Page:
On January 30, President Trump delivered his state of the union. A few sentences in his speech referenced the long-delayed infrastructure package, as he called on Congress to pass a bill that would pair any Federal dollars with state, local, and private investments to “build gleaming new roads, bridges, highways, railways, and waterways.”
To accompany the speech, the White House released a short summary of the need for infrastructure improvements and a few highlights from their forthcoming plan. The summary includes confirmation of details that had been revealed in a leaked draft in January, including that 25 percent of the package’s funds will go to rural infrastructure needs and that half will go towards incentivizing state and local investments in infrastructure. The summary claims that limited federal funds (rumored to be $200 billion over 10 years) will “generate” $1.5 trillion in investments in infrastructure from the private sector and state and local funds. A longer proposal is supposed to be released in the coming weeks.
We are withholding judgement until we see the full details. We will be carefully examining any infrastructure proposal to see if it meets our values and goals for federal spending on transportation:
- Any infrastructure package should support repairing current infrastructure, including implementing Complete Streets components and repairing transit, instead of simply building a lot of new highways.
- Funds should be allocated through a transparent decision-making process with clear goals and performance measures, focusing on increasing mobility for people, not just cars and freight.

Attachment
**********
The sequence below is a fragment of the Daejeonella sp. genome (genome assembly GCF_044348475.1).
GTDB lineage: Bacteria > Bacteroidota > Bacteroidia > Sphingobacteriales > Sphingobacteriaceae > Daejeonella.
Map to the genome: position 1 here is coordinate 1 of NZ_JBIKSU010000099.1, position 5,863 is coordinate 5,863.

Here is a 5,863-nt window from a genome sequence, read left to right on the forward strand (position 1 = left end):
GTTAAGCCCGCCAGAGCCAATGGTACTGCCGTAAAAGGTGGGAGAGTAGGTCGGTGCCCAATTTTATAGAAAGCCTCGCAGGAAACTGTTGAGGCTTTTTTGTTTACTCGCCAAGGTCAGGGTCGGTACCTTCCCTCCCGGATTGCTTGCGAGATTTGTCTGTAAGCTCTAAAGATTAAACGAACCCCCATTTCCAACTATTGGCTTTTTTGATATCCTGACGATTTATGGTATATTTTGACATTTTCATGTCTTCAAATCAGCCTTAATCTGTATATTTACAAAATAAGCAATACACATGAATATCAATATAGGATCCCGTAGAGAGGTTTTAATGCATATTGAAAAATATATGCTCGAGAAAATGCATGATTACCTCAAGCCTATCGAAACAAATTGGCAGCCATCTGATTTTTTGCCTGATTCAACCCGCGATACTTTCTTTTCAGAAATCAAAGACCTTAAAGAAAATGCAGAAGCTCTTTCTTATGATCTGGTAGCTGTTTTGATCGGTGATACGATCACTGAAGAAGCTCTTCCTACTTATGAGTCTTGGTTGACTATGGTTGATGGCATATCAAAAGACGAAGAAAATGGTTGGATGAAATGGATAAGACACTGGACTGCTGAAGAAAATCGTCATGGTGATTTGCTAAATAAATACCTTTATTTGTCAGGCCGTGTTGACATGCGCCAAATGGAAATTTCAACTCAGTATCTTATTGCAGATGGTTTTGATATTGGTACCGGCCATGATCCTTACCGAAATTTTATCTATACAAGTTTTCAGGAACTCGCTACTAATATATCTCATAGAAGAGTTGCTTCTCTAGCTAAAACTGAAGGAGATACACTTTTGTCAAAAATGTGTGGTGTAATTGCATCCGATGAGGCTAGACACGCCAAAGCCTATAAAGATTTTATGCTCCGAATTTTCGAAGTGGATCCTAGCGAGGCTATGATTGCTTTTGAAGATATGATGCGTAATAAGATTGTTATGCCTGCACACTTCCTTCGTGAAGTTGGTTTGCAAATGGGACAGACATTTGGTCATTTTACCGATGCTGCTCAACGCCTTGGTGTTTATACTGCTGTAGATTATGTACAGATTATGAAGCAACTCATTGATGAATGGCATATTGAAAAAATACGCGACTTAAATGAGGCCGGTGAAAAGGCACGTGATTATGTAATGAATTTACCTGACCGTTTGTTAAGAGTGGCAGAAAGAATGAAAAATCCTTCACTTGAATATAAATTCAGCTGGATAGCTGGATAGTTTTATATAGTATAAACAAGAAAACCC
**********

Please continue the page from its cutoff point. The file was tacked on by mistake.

- Infrastructure investments must address inequities in transportation access in both rural and urban areas—which cannot be done through a system that simply prioritizes projects that generate the most private investment.
- It should be an actual federal investment to jumpstart projects that matter, not just a small federal contribution to privately funded projects that would have been built anyways. The new federal funds cannot come from cutting existing transit, biking and walking, and passenger rail dollars or other key domestic spending, nor should it undermine the current federal transportation laws, which are already on shaky financial turf with the federal gas tax no longer sufficient to sustain funding.
There is an opportunity to steer any new federal infrastructure dollars to helping communities adapt to the modern transportation world by improving transit, walking, and biking for everyone; we will see if the proposed infrastructure package will capitalize on that opportunity.
On the federal spending front, Congress continues to wrestle with a final agreement on FY2018 spending levels (even though we are now four months into FY2018) and an overall deal for the total amount to allocate to domestic and military spending (called spending caps) over the next two years. The current spending resolution ends on February 8; it is likely another extension will be needed as the negotiators are still far apart. A new rumor is circulating that a few Republicans have proposed building into any spending agreement funding for an infrastructure deal, though the lack of certainty on what an infrastructure package might look like is hindering agreement on that.